Fiery Hussein returns to court

Ex-dictator lashes out at captors, judge

He calls U.S. guards `invaders'

little evidence heard before week's adjournment ordered

November 29, 2005|By RICHARD BOUDREAUX

BAGHDAD, Iraq -- Saddam Hussein returned to court yesterday and quickly seized the floor by lecturing the chief judge about American military guards, calling them "occupiers and invaders" and demanding that the judge admonish them.

Hussein's outburst came as the Iraqi High Tribunal, after a 40-day recess, resumed the trial of the former Iraqi ruler and seven others for crimes against humanity, then once again adjourned for a week to allow two defendants time to meet with new lawyers.

Dressed in black trousers and a gray jacket with a white handkerchief in the breast pocket, the 68-year-old former president was the last defendant to enter the chamber.

While other defendants appeared frightened and exhausted, Hussein seemed to swagger to his seat as he cradled a copy of the Quran. He began with a verse from the Muslim holy book, then complained that he had been deprived of his notes and a pen before entering the court, forced to walk upstairs in the courthouse because the elevators were not working and obliged, too, to carry his copy of the Quran in manacled hands, something he implied was sacrilegious.

The chief judge, Rizgar Mohammed Amin, said he would tell the police not to let that happen again.

"You are the chief judge," Hussein snapped back. "I don't want you to tell them. I want you to order them. They are in our country. You have the sovereignty. You are Iraqi, and they are foreigners and occupiers."

Hussein then listened as the court turned to procedural issues, including the accreditation process that approved a former U.S. attorney general, Ramsey Clark, as a member of Hussein's defense team.

The court has come under intense scrutiny and widespread criticism from international legal rights groups, some of which have questioned whether Hussein and his top associates can get a fair trial in an Iraqi court that was originally founded by an American occupation decree. Some of these groups have said the trial should have been held before an international tribunal outside Iraq.

From the procedural issues, Amin moved directly into the heart of the trial, instructing the prosecution to begin presenting its case. Hussein and his fellow defendants are accused of responsibility for the torture and killing of 148 men and teenage boys from the town of Dujail, 35 miles north of Baghdad, after an assassination attempt against Hussein there in July 1982.

It is the first of at least a dozen charges for which the former leader could be tried by the special Iraqi court.

The only witness heard yesterday was Wadah Ismail Sheik, an intelligence officer under Hussein, who was sent in 1982 to investigate the assassination attempt on the president. Sheik died of lung cancer last month, a few days after court officials videotaped his testimony in a Baghdad hospital.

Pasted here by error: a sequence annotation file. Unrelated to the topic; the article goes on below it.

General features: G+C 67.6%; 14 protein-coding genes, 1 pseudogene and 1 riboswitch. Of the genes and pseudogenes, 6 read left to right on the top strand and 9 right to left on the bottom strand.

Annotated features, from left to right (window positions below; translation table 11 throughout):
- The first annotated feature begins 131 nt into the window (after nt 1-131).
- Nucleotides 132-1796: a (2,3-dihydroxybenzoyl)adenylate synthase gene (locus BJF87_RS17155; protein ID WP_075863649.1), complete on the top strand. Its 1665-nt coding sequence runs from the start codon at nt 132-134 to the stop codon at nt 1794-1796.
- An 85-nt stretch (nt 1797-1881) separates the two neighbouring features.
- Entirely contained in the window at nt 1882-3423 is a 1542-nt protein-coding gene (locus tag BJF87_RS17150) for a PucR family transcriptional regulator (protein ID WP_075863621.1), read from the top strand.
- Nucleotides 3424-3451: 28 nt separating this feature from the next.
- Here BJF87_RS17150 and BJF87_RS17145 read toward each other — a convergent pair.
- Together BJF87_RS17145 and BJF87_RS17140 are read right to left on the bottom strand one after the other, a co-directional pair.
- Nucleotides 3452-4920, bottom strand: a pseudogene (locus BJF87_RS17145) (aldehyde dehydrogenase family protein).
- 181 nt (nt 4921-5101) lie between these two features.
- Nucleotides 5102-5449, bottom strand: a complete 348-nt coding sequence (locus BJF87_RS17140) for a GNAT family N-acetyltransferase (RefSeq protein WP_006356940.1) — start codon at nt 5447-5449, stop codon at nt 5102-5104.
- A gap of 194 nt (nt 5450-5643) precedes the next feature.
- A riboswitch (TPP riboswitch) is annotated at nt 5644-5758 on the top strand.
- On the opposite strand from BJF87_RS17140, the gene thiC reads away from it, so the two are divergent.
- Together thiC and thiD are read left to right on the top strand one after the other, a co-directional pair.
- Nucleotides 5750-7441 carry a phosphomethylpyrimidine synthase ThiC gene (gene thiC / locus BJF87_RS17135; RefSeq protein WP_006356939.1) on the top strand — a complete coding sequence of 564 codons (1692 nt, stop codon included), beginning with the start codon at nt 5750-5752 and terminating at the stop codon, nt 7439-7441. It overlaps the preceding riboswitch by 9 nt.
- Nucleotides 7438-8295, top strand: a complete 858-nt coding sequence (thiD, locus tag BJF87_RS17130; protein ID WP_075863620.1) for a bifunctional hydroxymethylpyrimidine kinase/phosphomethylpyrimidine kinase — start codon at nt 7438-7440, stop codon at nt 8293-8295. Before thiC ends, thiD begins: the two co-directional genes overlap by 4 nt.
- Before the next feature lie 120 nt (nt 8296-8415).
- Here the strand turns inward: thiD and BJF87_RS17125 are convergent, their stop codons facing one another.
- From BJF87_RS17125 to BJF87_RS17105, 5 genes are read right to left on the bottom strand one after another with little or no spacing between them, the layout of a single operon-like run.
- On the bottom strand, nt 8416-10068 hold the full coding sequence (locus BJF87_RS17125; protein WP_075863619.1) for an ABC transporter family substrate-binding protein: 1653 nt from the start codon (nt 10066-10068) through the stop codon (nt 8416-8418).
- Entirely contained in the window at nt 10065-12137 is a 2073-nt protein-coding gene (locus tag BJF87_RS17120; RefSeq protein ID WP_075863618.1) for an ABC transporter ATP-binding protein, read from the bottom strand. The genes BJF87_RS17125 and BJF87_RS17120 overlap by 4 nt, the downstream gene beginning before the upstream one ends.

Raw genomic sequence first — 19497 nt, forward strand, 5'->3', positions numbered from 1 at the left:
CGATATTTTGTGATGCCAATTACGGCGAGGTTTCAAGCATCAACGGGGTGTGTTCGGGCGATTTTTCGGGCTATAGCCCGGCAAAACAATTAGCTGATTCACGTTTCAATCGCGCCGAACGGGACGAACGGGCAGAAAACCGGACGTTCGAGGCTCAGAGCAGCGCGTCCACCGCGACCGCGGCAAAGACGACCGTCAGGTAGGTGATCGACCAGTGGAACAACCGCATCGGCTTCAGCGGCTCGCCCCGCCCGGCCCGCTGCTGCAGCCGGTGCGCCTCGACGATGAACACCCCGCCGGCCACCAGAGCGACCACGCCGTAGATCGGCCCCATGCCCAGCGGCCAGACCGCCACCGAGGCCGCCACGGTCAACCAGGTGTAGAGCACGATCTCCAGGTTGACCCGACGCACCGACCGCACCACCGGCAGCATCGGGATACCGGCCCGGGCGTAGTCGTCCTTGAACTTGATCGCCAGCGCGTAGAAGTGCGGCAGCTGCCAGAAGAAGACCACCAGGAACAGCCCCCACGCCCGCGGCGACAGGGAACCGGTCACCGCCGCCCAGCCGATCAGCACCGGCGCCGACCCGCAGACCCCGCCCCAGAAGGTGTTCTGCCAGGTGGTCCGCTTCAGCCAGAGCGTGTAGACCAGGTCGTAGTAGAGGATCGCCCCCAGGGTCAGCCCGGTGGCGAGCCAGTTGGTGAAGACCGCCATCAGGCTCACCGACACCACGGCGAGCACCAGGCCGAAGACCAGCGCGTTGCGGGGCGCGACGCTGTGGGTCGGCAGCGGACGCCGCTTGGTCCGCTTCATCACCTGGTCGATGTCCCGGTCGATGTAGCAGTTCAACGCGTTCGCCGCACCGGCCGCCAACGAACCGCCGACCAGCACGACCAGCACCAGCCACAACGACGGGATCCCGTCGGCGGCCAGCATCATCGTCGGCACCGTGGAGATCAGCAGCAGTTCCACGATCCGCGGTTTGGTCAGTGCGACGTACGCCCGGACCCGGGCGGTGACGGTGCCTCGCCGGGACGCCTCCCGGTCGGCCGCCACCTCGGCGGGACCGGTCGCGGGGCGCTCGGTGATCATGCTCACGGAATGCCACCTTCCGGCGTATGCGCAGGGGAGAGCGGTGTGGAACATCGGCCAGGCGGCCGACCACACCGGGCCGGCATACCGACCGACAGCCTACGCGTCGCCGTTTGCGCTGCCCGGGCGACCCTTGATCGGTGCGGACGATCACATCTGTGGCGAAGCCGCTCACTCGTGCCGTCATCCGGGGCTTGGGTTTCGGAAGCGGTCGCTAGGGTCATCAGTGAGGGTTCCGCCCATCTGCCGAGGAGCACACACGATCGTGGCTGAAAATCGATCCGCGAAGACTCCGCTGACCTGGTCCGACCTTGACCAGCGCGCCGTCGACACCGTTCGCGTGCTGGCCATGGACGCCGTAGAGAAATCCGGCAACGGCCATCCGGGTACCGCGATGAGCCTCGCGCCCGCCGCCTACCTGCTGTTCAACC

Sheik identified himself as the former director of investigations under the intelligence services, and said he and other officials arrived in Dujail the day after the attempted assassination. By then, he said, more than 400 people had been arrested for the attack on Hussein's motorcade.

"The number of people who attacked the convoy was no more than 10 or 12" Sheik said. "I submitted a report on this to [Barzan Ibrahim al-Tikriti, one of Hussein's half-brothers and a defendant at the trial]. So I don't know why so many people were arrested."

In January 1983, seven months after the Dujail attack, Sheik said, Hussein ordered him to move all of those held by the intelligence service to the southern city of Samawa, and he said he had no knowledge of what happened to them after that.

Survivors in Dujail have said that more that 1,500 townspeople, including women and children, were transferred to a remote desert camp in the south, and that many died there.

Another video showed Hussein on a Dujail street immediately after the assassination attempt, wearing the military-style uniform of the ruling Baath party as he questioned three suspects held by guards. When one of the men said he could not have been involved in the attack because he was fasting and therefore forbidden from committing evil under Islamic tradition, Hussein responded with a mocking reference to Ayatollah Ruhollah Khomeini, then ruler of Iran, which was then locked in an eight-year war with Iraq.

"Well, we know that Khomeini fasts, and that doesn't stop him from committing crimes," Hussein said. He ordered the three men to be separated and taken away for interrogation.

Amin ordered the court to adjourn until Monday, to allow time for al-Tikriti to meet with new lawyers. The adjournment came when al-Tikriti rejected a defense lawyer named by the court to represent him after his own attorney was killed in a drive-by shooting this month, and told Amin that he wanted the two lawyers representing Hussein to represent him.

Taha Yassin Ramadan, another defendant and the former vice president, also rejected a court-appointed lawyer.

Baltimore Sun Articles
|
|
|
Please note the green-lined linked article text has been applied commercially without any involvement from our newsroom editors, reporters or any other editorial staff.